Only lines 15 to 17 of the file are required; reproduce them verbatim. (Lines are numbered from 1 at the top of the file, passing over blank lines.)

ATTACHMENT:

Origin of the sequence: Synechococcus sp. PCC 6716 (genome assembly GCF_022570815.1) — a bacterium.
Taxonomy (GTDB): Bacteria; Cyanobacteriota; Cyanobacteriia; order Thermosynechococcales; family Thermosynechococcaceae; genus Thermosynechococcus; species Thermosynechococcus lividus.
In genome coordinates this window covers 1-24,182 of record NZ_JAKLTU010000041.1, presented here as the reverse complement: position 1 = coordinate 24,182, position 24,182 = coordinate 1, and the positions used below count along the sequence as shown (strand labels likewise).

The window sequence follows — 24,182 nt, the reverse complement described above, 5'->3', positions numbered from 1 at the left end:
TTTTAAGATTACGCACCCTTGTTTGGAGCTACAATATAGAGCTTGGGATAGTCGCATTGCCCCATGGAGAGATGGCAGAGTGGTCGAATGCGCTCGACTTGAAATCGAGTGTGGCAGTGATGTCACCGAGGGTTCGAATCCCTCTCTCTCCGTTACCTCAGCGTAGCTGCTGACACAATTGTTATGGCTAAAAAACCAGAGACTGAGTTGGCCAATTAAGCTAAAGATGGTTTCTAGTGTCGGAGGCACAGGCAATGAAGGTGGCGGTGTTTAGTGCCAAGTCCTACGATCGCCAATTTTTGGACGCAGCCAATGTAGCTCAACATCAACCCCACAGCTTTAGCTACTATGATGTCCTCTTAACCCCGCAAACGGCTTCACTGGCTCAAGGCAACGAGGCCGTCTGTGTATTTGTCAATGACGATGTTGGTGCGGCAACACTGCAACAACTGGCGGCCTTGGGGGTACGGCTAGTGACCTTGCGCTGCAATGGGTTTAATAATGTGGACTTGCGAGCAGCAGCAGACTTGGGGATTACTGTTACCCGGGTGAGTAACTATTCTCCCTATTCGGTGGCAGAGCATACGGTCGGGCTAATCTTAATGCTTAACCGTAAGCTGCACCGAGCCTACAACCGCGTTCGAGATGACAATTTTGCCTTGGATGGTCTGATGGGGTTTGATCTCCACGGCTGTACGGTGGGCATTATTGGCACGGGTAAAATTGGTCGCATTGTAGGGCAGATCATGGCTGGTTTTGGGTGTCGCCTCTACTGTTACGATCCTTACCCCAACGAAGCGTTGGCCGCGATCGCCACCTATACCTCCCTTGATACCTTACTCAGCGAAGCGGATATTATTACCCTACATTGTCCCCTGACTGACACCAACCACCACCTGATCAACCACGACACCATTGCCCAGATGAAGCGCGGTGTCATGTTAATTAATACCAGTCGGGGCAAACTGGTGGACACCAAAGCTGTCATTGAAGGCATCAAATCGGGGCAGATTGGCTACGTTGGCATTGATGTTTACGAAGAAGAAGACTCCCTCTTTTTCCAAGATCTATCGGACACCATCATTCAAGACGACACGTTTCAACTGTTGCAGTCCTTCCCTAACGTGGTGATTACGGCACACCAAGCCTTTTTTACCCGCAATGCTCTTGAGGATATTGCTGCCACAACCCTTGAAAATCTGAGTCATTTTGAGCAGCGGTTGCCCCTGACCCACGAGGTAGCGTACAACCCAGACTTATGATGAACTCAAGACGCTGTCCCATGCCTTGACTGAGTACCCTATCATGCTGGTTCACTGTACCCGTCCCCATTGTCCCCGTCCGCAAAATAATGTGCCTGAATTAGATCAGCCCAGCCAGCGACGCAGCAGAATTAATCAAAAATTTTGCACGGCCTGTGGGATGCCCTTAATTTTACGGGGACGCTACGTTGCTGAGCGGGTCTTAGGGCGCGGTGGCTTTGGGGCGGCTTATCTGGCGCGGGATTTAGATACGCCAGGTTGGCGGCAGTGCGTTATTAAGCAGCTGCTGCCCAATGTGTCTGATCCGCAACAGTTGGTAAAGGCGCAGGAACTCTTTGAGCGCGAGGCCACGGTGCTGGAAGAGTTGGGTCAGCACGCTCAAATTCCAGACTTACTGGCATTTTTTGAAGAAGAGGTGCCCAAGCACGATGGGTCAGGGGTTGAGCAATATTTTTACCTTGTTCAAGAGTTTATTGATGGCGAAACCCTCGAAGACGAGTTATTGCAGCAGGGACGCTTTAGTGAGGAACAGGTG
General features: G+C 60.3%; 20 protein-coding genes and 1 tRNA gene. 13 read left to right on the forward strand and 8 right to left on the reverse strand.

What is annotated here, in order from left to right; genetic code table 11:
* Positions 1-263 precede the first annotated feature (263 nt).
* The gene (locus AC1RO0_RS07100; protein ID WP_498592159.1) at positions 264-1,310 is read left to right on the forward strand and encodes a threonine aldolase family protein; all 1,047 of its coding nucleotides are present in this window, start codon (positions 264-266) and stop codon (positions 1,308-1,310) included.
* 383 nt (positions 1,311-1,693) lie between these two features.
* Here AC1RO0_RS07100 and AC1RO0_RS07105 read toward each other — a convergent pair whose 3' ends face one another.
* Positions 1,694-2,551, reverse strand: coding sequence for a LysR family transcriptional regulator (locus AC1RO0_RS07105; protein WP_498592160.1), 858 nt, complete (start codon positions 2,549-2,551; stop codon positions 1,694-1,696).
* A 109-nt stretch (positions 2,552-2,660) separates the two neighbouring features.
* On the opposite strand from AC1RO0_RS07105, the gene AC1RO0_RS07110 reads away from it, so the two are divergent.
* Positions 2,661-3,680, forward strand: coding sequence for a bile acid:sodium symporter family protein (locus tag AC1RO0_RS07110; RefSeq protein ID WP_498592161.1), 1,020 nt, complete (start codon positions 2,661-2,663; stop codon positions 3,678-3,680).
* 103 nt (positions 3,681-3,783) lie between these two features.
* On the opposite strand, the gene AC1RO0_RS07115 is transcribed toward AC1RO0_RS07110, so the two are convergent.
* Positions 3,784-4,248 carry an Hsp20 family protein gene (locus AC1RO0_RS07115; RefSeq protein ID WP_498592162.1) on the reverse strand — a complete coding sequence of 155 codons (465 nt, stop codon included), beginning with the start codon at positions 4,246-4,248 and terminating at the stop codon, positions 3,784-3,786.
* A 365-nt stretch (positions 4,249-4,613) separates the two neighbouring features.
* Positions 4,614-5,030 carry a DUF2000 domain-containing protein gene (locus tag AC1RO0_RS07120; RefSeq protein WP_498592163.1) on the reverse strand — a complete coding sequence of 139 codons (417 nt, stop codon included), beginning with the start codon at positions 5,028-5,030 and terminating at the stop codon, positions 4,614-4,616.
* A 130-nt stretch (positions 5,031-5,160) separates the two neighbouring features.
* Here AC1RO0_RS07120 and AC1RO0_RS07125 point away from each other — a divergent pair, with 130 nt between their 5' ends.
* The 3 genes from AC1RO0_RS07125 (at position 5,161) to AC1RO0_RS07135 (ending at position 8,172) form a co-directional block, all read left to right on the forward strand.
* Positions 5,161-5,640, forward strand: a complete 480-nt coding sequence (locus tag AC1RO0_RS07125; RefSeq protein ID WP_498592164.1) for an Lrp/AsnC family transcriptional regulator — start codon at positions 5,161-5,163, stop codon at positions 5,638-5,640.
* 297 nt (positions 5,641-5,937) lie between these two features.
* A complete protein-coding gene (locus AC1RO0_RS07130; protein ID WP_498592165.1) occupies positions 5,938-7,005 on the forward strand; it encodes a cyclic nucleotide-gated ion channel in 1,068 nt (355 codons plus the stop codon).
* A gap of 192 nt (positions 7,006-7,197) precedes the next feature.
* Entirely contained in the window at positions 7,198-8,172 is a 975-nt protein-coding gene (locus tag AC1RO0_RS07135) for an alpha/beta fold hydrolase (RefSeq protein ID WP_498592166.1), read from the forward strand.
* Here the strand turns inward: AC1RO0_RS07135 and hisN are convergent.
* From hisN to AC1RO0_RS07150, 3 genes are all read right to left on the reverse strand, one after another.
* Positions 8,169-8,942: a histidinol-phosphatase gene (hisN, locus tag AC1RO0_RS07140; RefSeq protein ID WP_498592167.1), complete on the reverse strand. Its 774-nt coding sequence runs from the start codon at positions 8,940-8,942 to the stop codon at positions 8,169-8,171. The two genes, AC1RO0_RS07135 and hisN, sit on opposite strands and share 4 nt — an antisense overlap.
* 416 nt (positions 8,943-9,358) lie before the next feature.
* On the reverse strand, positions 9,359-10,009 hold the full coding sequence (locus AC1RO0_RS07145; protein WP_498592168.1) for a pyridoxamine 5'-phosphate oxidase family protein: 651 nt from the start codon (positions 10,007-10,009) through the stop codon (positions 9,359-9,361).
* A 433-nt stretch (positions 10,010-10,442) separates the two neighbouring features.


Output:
* Positions 2,661-3,680, forward strand: coding sequence for a bile acid:sodium symporter family protein (locus tag AC1RO0_RS07110; RefSeq protein ID WP_498592161.1), 1,020 nt, complete (start codon positions 2,661-2,663; stop codon positions 3,678-3,680).
* 103 nt (positions 3,681-3,783) lie between these two features.
* On the opposite strand, the gene AC1RO0_RS07115 is transcribed toward AC1RO0_RS07110, so the two are convergent.